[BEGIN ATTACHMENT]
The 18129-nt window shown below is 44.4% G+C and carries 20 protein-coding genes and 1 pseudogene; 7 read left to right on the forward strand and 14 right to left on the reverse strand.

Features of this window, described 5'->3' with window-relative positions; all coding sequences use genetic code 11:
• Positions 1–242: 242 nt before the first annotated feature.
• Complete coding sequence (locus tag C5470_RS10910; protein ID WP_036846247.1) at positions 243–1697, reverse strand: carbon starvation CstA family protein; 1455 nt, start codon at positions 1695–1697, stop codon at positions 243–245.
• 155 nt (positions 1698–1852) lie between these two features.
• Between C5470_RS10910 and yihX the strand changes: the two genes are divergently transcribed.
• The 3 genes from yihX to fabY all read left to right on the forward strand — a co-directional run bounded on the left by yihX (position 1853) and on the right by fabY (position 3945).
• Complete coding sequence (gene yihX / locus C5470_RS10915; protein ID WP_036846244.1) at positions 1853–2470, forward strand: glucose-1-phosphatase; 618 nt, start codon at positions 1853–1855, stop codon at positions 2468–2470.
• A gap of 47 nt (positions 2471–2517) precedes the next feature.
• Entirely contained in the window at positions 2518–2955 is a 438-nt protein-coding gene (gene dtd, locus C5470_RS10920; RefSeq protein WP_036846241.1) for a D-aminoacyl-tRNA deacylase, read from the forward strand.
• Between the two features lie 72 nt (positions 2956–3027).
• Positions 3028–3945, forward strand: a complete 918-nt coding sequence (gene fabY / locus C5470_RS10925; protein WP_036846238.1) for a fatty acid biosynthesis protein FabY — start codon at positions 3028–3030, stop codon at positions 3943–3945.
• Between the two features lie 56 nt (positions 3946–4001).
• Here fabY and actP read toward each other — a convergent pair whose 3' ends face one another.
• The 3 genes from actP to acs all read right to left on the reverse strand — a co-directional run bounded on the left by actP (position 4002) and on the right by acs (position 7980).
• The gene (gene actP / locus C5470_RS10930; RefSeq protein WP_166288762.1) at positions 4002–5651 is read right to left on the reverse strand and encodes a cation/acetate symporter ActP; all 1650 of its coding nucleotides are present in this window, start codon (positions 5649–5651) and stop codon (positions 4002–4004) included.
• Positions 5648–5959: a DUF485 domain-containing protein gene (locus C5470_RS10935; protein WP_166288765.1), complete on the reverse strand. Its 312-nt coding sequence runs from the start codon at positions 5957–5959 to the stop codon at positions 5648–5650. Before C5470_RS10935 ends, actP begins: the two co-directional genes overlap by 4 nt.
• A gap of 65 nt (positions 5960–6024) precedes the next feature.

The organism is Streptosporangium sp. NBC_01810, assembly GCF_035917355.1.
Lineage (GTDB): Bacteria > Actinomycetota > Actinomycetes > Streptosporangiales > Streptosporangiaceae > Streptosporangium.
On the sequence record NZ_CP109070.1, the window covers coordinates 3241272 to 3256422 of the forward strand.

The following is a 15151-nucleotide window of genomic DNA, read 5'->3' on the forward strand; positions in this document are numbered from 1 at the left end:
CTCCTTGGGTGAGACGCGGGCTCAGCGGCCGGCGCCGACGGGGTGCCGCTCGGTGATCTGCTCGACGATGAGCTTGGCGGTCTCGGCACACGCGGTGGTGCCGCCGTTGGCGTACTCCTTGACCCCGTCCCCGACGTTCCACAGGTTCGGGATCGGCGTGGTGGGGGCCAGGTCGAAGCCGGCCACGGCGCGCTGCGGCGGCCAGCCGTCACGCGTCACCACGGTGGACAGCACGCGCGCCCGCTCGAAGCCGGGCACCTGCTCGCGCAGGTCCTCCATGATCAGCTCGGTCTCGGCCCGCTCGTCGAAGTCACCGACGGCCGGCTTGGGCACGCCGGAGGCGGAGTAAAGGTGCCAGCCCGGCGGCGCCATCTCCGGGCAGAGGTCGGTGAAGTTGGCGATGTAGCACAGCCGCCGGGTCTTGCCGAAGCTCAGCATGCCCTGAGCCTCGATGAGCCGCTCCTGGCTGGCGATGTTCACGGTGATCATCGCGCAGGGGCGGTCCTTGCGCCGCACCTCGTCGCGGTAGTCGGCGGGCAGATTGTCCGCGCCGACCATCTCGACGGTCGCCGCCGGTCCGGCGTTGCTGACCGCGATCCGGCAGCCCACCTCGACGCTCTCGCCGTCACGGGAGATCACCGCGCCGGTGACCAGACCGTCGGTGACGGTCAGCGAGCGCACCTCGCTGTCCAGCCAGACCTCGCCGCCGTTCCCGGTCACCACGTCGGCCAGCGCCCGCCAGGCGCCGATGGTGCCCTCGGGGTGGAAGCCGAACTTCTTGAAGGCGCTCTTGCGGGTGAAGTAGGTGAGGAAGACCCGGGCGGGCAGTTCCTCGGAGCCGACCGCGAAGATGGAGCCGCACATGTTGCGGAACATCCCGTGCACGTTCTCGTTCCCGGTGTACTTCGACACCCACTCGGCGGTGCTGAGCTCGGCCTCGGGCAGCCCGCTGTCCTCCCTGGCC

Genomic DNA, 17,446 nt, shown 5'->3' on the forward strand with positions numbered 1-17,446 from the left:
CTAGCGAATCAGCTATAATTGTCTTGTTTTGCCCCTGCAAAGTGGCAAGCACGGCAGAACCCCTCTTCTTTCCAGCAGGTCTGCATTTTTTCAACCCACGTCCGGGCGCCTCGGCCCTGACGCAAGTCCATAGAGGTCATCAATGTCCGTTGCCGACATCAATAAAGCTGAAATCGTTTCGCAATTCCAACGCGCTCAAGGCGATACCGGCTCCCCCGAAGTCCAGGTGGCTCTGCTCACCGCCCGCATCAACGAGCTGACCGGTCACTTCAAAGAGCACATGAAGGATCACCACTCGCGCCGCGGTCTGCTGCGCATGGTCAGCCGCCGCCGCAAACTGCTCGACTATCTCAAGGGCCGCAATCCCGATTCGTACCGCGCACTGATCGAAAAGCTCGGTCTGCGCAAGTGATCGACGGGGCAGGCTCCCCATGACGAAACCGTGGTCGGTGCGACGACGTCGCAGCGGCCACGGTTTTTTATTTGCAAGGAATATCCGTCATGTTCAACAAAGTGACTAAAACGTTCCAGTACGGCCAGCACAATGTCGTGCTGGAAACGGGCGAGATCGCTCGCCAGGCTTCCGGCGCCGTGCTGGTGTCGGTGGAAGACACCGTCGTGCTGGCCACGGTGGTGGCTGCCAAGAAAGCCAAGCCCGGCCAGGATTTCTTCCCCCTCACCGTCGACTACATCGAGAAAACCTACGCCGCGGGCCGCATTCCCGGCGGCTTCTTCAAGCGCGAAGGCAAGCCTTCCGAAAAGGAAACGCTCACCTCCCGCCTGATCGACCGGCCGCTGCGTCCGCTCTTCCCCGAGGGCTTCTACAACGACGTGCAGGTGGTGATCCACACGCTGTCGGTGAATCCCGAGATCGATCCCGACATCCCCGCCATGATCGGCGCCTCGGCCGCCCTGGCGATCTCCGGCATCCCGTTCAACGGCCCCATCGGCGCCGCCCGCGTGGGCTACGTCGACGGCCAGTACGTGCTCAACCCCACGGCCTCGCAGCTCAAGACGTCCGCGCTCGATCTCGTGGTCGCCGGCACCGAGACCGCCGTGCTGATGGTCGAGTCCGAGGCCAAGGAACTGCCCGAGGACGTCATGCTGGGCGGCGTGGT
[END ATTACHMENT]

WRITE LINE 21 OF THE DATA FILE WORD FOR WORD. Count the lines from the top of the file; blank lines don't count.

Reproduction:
On the sequence record NZ_CP109070.1, the window covers coordinates 3241272 to 3256422 of the forward strand.